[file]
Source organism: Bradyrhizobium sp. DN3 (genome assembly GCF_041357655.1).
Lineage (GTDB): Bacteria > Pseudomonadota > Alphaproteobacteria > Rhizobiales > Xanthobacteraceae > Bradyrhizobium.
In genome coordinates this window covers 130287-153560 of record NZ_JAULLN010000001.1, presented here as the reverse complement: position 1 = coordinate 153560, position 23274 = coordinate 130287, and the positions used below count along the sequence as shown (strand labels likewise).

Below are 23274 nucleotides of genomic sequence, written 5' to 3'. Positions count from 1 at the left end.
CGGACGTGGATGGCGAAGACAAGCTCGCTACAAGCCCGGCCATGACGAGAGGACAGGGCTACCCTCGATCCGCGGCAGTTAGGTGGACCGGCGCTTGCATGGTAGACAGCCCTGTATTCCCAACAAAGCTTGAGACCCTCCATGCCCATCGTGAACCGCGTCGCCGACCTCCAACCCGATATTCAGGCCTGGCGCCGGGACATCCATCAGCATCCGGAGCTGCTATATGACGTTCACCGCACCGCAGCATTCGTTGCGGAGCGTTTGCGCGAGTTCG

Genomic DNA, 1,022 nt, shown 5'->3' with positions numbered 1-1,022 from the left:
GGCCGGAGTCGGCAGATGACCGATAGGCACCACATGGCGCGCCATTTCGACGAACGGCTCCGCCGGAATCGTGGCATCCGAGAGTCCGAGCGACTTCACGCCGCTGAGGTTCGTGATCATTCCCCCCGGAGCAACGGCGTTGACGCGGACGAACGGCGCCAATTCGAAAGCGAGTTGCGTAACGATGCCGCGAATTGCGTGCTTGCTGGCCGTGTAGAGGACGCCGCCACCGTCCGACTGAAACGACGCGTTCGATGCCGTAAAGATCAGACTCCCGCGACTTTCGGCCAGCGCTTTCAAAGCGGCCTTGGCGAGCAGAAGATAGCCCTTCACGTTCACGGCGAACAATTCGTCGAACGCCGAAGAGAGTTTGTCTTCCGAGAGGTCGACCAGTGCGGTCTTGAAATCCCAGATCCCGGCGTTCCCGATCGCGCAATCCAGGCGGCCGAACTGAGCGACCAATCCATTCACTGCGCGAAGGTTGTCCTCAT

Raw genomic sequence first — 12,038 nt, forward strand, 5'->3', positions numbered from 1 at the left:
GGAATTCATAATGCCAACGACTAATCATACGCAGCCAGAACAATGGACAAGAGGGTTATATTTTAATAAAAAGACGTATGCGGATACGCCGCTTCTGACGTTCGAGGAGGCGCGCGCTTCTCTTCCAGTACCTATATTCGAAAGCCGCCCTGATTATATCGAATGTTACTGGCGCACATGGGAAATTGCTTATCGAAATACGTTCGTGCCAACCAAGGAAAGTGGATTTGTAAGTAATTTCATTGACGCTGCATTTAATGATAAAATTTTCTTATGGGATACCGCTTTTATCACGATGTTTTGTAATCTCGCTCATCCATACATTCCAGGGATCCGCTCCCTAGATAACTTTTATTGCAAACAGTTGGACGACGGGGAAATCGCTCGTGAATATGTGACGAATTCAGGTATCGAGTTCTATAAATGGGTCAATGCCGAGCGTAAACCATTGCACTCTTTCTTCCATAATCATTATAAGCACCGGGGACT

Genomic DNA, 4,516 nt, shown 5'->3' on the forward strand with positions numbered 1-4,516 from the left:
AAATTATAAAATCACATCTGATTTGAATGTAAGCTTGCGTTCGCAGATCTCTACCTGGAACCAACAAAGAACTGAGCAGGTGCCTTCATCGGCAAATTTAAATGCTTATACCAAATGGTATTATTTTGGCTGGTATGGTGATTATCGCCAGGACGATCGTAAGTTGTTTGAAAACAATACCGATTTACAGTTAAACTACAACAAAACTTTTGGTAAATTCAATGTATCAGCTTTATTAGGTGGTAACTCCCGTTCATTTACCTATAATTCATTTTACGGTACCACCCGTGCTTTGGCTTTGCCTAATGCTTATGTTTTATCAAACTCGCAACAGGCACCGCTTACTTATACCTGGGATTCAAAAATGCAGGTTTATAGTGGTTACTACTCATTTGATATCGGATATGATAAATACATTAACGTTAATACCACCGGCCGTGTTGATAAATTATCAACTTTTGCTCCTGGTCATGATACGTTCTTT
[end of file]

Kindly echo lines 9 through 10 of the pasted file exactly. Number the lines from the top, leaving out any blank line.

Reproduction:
GGAATTCATAATGCCAACGACTAATCATACGCAGCCAGAACAATGGACAAGAGGGTTATATTTTAATAAAAAGACGTATGCGGATACGCCGCTTCTGACGTTCGAGGAGGCGCGCGCTTCTCTTCCAGTACCTATATTCGAAAGCCGCCCTGATTATATCGAATGTTACTGGCGCACATGGGAAATTGCTTATCGAAATACGTTCGTGCCAACCAAGGAAAGTGGATTTGTAAGTAATTTCATTGACGCTGCATTTAATGATAAAATTTTCTTATGGGATACCGCTTTTATCACGATGTTTTGTAATCTCGCTCATCCATACATTCCAGGGATCCGCTCCCTAGATAACTTTTATTGCAAACAGTTGGACGACGGGGAAATCGCTCGTGAATATGTGACGAATTCAGGTATCGAGTTCTATAAATGGGTCAATGCCGAGCGTAAACCATTGCACTCTTTCTTCCATAATCATTATAAGCACCGGGGACT

Genomic DNA, 4,516 nt, shown 5'->3' on the forward strand with positions numbered 1-4,516 from the left: